But the consequences of the decision need to be considered too. For example, clearing existing debts through a settlement plan will reduce a credit score by around 50 points, but bankruptcy cuts it by a minimum of 200 points. And it will be on your record for 10 years, while with a settlement plan, credit is returned after 2 years.
For most people struggling with debt, filing for bankruptcy isn’t the first solution that pops into mind. If you’re buried under multiple credit cards and loans, chances are that you’ve considered debt consolidation. By combining your debts together into one monthly payment, it’s easier to keep track of repaying your debt. Plus, you also enjoy the benefit of one payment instead of staying on top of bills from multiple loans and lenders. While consolidating your loans and debts is a great opportunity, is it really the best alternative to bankruptcy?
Why Bankruptcy is the Best Option
If you’re stuck between the choice of consolidating your loans and debt versus filing for bankruptcy, it’s important to consider your entire financial situation. First, be sure to check your credit report. Aside from seeing your overall score, analyze your negative items such as late payments. This will allow you to fully see the extent to which you’re indebted.
Once you have this information, you can calculate the total debt you owe and compare it to your total income. If your income isn’t equal to or doesn’t exceed the basic costs of living, then consolidating your loans isn’t for you. Even if your income exceeds your basic financial needs, don’t cross bankruptcy out of the picture until you’ve considered the following benefits:
1.Consolidation. A Chapter 13 debt reorganization plan essentially gives you the same benefits of consolidating your loans and debts. Aside from combining your debts into a single, monthly payment, bankruptcies provide you certain legal protections and advantages that a traditional consolidation can’t.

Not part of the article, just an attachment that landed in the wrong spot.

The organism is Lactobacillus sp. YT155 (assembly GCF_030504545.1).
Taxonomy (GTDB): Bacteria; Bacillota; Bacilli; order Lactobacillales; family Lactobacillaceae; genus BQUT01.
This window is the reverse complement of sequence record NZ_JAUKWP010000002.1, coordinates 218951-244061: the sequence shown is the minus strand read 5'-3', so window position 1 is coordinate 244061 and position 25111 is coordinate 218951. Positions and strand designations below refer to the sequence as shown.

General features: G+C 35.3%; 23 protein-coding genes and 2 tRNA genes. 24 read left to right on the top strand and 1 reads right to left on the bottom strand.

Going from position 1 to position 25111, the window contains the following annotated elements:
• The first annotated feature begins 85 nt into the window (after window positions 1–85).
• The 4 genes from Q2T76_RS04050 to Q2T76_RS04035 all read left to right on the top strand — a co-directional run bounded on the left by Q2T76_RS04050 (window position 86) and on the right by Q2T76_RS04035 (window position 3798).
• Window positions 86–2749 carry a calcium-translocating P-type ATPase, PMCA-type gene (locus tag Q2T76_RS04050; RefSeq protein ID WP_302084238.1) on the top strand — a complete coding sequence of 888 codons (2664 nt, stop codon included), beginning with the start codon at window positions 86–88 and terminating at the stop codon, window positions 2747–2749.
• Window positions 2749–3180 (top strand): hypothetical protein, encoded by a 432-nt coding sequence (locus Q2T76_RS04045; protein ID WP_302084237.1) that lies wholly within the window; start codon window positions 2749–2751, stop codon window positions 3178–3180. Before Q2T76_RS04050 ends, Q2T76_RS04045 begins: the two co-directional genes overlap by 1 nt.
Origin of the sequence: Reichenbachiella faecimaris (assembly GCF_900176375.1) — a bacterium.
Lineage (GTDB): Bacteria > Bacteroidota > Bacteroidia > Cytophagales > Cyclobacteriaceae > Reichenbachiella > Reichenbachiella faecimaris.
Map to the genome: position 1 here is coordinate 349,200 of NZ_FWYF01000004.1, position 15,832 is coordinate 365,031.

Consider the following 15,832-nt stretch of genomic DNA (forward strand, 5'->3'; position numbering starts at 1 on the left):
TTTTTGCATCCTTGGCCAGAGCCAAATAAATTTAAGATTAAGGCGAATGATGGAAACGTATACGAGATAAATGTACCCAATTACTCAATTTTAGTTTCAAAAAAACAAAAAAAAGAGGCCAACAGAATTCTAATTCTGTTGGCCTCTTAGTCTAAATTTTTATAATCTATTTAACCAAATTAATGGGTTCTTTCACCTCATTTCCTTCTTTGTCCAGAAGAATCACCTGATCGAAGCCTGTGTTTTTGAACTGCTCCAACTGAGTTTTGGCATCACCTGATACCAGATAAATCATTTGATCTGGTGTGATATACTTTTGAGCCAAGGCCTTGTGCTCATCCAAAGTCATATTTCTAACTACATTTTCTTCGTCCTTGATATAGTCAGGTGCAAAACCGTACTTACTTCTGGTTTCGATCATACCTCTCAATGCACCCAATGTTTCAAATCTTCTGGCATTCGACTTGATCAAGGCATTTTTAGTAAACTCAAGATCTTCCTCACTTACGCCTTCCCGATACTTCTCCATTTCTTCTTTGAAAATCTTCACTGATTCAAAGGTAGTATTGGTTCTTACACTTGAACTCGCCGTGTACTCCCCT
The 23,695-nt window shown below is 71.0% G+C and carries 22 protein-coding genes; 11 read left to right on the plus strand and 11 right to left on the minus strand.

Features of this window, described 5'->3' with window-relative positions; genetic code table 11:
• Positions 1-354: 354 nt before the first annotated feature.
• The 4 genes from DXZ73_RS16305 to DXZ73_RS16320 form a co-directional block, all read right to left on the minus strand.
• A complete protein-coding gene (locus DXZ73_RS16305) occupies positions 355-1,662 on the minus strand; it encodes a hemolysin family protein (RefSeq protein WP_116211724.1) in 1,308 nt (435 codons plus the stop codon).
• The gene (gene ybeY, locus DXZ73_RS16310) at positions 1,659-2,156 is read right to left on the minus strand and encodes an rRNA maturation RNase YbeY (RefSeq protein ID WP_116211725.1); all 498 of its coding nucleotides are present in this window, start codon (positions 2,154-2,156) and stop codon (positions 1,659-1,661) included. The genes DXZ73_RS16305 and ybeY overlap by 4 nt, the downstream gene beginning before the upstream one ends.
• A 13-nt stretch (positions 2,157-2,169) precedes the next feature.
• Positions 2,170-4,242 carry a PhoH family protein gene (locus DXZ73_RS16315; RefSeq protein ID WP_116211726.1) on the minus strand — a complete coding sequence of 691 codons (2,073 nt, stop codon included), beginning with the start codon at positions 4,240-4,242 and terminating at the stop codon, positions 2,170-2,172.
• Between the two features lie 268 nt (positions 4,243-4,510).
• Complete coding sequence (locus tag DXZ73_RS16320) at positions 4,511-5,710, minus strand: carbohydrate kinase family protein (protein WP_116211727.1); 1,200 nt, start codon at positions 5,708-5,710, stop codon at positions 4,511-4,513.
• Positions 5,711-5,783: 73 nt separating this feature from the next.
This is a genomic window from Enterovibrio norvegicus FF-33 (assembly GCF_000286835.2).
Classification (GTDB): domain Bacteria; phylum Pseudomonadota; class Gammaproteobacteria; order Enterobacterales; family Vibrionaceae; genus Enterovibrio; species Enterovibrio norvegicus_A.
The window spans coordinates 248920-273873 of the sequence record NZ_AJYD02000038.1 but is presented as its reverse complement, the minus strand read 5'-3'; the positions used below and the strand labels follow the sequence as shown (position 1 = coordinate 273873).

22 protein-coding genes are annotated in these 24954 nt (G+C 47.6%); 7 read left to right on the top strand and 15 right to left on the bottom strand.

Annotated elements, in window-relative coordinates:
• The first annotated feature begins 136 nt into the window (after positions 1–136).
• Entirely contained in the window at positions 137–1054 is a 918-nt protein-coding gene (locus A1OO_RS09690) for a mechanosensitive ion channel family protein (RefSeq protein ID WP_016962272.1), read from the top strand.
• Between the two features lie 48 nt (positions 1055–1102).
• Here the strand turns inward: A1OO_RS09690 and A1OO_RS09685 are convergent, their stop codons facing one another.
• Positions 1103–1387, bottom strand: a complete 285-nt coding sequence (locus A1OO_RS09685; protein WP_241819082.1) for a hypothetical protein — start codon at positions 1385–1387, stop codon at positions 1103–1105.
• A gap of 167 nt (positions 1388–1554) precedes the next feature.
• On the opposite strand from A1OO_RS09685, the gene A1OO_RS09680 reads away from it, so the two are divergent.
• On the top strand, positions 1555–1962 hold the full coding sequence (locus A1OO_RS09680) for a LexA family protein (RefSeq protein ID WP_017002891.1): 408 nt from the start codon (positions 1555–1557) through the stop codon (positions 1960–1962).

2.Automatic Stay. If you’ve ever fallen behind on your payments, then you know how cruel and relentless collectors can be. They’ll flood you inbox, mailbox, and keep your phones ringing throughout the day. Fortunately, filing for bankruptcy initiates what’s known as “automatic stay,” which immediately prevents nearly all collection activity against you. On the other hand, consolidating your loans and debts doesn’t stop any of these harassments.
3.Reduced Debt. While consolidating your loans and debt will make it more bearable to survive financially, bankruptcy gives you the opportunity to discharge debt. Even in a Chapter 13 filing where debts are reorganized, certain qualifications will allow you to only pay as little as 10% of your unsecured debts.
4.Bankruptcy Attorney. Working with a bankruptcy attorney provides you with insight, legal guidance, and professional leadership to help you achieve a fresh financial start. Compare this to consolidating your loans and debts, where you largely work on your own and you don’t have an ally working in your best interests. Because a bankruptcy attorney is trying to help you achieve the best outcome possible, you know that your actions will only strengthen your financial profile.